It’s widely acknowledged that if you give customers a great experience, they’ll buy more. Loyalty today is no longer about price or product – rather, the experience customers receive from a brand drives whether they come back to make another purchase. This trend has only increased in prevalence in the post-virus world: Six in 10 consumers now care more about customer experience (CX) when making purchase decisions than they did a year ago.
CX isn’t just about customers, though. There’s a growing awareness among business leaders that the employee experience (EX) is a critical factor for successful CX. Companies are increasingly merging their EX and CX teams as a result, putting their HR and marketing functions under a single leader, according to Capgemini.
That’s because better employee engagement drives lasting business outcomes in the form of memorable customer experiences. In other words, when employees feel heard, valued and respected, they are more satisfied, and this sets off a chain reaction that results in loyalty, pride in their work, productivity and ultimately greater customer experiences. Virgin founder Richard Branson put it like this: “Clients do not come first. Employees come first. If you take care of your employees, they will take care of the clients.”
Improving CX by way of EX boils down to three central premises. To be successful, business leaders need to: cultivate a culture that celebrates honest, open feedback and vulnerability; collect qualitative data from their teams; and then take action.
Build a culture of giving and receiving feedback
To understand the customer experience, don’t just ask customers – you need to know what your employees observe and experience as well. Employees have a lot of valuable insight, both into internal policies and norms that affect their satisfaction levels as well as processes that affect customers more directly, but they’re not always asked for their opinions. It’s a positive reinforcement loop: When employees know that they have an impact on the company and that their ideas and efforts are appreciated, they take more pride in their work.
Getting good feedback from employees requires everyone involved to be a bit vulnerable, though. You must be open to feedback, whether it be good or bad, and this openness has to start at the top. The C suite needs to model this culture by asking people their opinions and being receptive to ideas, tough conversations and new ways of thinking. Increased communication between the C suite, your boots-on-the-ground employees and everyone in between leads to happier employees and a more consistent customer experience.
Consider investing in employees who are good at listening. It’s a principle that’s a mainstay at Virgin, where Branson developed a formula for the kind of leader who creates happy employees. A great leader, he says, must use praise liberally and genuinely care for employees at all levels; just as important, however, is being a great listener who not only hears the recommendations from employees but also acts upon them.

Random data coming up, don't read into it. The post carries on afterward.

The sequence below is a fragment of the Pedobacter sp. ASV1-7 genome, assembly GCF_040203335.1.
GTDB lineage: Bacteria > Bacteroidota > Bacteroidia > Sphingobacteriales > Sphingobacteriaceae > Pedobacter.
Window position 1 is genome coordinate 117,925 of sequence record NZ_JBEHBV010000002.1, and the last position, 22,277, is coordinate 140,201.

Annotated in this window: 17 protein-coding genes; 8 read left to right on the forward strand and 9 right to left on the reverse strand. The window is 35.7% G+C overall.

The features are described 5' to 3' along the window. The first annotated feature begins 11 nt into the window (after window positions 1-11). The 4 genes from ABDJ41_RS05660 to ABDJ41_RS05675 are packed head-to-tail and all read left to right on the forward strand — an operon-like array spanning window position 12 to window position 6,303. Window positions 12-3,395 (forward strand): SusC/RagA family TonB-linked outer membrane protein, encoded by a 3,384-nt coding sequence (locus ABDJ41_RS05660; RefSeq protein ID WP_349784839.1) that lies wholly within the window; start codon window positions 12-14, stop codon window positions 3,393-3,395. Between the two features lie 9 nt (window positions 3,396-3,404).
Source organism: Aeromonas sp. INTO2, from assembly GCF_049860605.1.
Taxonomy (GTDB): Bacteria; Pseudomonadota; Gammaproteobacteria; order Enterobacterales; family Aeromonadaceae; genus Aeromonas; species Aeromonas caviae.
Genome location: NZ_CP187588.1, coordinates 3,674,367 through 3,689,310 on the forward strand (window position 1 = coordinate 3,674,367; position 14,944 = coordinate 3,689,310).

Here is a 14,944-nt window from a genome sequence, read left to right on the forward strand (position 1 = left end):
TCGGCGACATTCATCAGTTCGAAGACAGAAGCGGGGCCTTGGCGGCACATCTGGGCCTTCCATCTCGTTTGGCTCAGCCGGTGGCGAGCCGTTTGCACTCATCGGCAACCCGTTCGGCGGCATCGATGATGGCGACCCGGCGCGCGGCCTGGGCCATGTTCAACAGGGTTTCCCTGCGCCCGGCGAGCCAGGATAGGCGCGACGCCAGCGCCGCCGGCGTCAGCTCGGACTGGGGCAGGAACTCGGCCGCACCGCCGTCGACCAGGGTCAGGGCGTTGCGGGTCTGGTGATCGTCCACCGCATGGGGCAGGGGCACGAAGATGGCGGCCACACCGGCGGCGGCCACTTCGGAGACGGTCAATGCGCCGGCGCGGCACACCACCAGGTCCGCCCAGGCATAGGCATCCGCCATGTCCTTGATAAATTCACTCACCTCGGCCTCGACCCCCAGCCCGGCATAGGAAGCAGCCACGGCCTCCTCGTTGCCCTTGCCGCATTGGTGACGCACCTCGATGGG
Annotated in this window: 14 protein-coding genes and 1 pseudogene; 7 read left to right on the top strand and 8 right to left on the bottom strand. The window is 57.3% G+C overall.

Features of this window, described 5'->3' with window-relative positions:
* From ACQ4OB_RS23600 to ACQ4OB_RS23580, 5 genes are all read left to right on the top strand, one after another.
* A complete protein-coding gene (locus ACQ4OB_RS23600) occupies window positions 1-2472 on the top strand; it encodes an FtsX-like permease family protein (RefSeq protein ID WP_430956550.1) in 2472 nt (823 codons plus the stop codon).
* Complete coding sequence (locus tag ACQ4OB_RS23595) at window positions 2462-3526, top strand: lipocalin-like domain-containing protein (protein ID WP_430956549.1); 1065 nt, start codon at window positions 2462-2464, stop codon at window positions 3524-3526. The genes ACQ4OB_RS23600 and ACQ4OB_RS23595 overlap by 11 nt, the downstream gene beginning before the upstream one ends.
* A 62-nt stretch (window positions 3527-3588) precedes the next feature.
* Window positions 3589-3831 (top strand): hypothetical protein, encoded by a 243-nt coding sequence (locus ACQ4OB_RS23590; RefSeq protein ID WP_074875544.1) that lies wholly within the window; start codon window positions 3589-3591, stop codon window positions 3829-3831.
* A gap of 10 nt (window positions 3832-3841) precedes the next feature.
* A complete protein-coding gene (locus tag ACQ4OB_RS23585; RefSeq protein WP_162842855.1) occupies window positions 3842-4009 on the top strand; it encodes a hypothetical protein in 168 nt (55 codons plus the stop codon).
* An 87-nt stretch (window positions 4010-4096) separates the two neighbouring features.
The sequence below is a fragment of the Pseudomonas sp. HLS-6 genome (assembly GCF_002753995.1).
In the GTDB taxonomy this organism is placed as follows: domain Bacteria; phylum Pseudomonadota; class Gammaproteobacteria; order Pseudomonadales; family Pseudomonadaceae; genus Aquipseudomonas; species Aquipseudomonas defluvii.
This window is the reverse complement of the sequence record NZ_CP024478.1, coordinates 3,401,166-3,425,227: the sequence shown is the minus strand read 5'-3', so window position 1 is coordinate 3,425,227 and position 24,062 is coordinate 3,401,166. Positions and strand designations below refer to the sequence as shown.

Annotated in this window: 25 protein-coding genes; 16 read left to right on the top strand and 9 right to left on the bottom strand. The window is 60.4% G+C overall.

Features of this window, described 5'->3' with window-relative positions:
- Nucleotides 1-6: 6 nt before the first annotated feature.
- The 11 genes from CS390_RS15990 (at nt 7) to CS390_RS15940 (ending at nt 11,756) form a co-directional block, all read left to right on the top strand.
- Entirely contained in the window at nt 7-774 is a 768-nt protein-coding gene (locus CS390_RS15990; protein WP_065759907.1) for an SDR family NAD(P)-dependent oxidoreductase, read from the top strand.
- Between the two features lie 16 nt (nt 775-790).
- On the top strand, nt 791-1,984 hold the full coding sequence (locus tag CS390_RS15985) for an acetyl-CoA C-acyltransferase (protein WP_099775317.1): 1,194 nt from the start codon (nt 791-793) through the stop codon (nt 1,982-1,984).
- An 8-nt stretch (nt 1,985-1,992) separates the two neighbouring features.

You should also set expected behaviors and norms: If it’s time to share ideas and feedback, create an expectation that everyone does so. Having an open-feedback company will help breed conversation and ensure that departments are on the same page and can handle issues consistently. This also creates a better team environment where employees start to feel ownership and have intrinsic motivation to create the best customer experience possible.
Amazon, which launched more than 25 years ago with the mission “to be Earth’s most customer-centric company,” is known for asking its employees for feedback, including a daily survey that covers all facets of employee life, and often follows up with employees to gain additional insight based on how they answered a question.
As leaders at Amazon know, no organization will ever become an open-feedback company unless there are structures in place to support it. Build in ways to be constantly gathering information about how employees feel about their impact on the company and on customers. This could involve frequent review cycles or surveys across the organization – each department has an impact, whether direct or indirect, on the customer experience and has insights they can share.
This is where qualitative research becomes important. The close-ended questions (e.g., rank order and multiple-choice) companies rely on don’t allow employees to give real, honest feedback, and the quantitative data that lives in your CRM or order management system is similarly limited when it comes to gaining insight into CX. Until recently, open-ended surveys were just too difficult to analyze for many organizations, but advancements in AI and natural language processing have made qualitative research much easier – and the results that much more insightful.
Finally, take what you’ve learned from your employees, and the structures you’ve developed, and apply them to customers. It requires a holistic approach – one that considers the whole cycle from employee to customer and collects open-ended, qualitative data and feedback throughout. If your processes and culture internally embrace open feedback, you’re more likely to enable that type of feedback with clients and customers as well. And when you survey customers, make sure you’re giving all customers (not just the vocal ones) the opportunity to weigh in on the experience you’re delivering.
Connecting CX and EX – and driving meaningful change in CX as a result – requires treating the employee experience as an integral part of the customer journey. Customers’ experiences with your organization begin with your employees, and understanding them requires collecting honest, open and qualitative feedback at all steps of the process. Doing so effectively has the power to shape not only your customer journey but also the fundamental ways you work together in your organization.